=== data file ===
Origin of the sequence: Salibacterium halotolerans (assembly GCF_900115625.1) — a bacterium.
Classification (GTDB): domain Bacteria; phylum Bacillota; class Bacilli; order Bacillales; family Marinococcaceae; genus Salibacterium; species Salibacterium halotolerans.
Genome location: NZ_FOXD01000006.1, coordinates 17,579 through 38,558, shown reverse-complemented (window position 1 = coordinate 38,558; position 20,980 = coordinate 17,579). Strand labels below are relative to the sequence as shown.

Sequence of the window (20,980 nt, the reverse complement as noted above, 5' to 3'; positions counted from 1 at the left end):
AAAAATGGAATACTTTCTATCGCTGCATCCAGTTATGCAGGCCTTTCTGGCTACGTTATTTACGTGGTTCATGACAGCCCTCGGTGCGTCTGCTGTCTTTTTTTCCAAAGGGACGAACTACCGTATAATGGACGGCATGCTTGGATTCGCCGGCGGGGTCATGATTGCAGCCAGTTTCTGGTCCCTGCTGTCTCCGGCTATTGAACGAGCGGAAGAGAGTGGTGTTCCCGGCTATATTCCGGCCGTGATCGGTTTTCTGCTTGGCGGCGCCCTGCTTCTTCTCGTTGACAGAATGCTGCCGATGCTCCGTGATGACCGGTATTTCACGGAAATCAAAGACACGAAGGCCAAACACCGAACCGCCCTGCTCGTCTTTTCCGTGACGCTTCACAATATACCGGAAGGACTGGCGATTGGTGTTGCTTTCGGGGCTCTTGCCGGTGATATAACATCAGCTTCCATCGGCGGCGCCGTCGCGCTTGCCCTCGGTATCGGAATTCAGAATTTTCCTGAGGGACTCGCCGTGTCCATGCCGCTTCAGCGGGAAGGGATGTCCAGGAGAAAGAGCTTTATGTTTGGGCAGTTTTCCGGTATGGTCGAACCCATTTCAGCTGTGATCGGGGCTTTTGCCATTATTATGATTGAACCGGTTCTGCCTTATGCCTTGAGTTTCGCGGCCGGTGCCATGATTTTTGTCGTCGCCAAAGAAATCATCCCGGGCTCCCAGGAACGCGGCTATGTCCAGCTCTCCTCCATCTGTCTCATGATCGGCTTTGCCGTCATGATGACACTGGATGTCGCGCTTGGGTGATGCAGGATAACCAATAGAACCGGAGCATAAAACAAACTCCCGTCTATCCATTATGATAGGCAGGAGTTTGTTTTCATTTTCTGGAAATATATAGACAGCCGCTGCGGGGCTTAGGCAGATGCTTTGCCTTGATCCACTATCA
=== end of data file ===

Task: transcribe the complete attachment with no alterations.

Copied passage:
Origin of the sequence: Salibacterium halotolerans (assembly GCF_900115625.1) — a bacterium.
Classification (GTDB): domain Bacteria; phylum Bacillota; class Bacilli; order Bacillales; family Marinococcaceae; genus Salibacterium; species Salibacterium halotolerans.
Genome location: NZ_FOXD01000006.1, coordinates 17,579 through 38,558, shown reverse-complemented (window position 1 = coordinate 38,558; position 20,980 = coordinate 17,579). Strand labels below are relative to the sequence as shown.

Sequence of the window (20,980 nt, the reverse complement as noted above, 5' to 3'; positions counted from 1 at the left end):
AAAAATGGAATACTTTCTATCGCTGCATCCAGTTATGCAGGCCTTTCTGGCTACGTTATTTACGTGGTTCATGACAGCCCTCGGTGCGTCTGCTGTCTTTTTTTCCAAAGGGACGAACTACCGTATAATGGACGGCATGCTTGGATTCGCCGGCGGGGTCATGATTGCAGCCAGTTTCTGGTCCCTGCTGTCTCCGGCTATTGAACGAGCGGAAGAGAGTGGTGTTCCCGGCTATATTCCGGCCGTGATCGGTTTTCTGCTTGGCGGCGCCCTGCTTCTTCTCGTTGACAGAATGCTGCCGATGCTCCGTGATGACCGGTATTTCACGGAAATCAAAGACACGAAGGCCAAACACCGAACCGCCCTGCTCGTCTTTTCCGTGACGCTTCACAATATACCGGAAGGACTGGCGATTGGTGTTGCTTTCGGGGCTCTTGCCGGTGATATAACATCAGCTTCCATCGGCGGCGCCGTCGCGCTTGCCCTCGGTATCGGAATTCAGAATTTTCCTGAGGGACTCGCCGTGTCCATGCCGCTTCAGCGGGAAGGGATGTCCAGGAGAAAGAGCTTTATGTTTGGGCAGTTTTCCGGTATGGTCGAACCCATTTCAGCTGTGATCGGGGCTTTTGCCATTATTATGATTGAACCGGTTCTGCCTTATGCCTTGAGTTTCGCGGCCGGTGCCATGATTTTTGTCGTCGCCAAAGAAATCATCCCGGGCTCCCAGGAACGCGGCTATGTCCAGCTCTCCTCCATCTGTCTCATGATCGGCTTTGCCGTCATGATGACACTGGATGTCGCGCTTGGGTGATGCAGGATAACCAATAGAACCGGAGCATAAAACAAACTCCCGTCTATCCATTATGATAGGCAGGAGTTTGTTTTCATTTTCTGGAAATATATAGACAGCCGCTGCGGGGCTTAGGCAGATGCTTTGCCTTGATCCACTATCA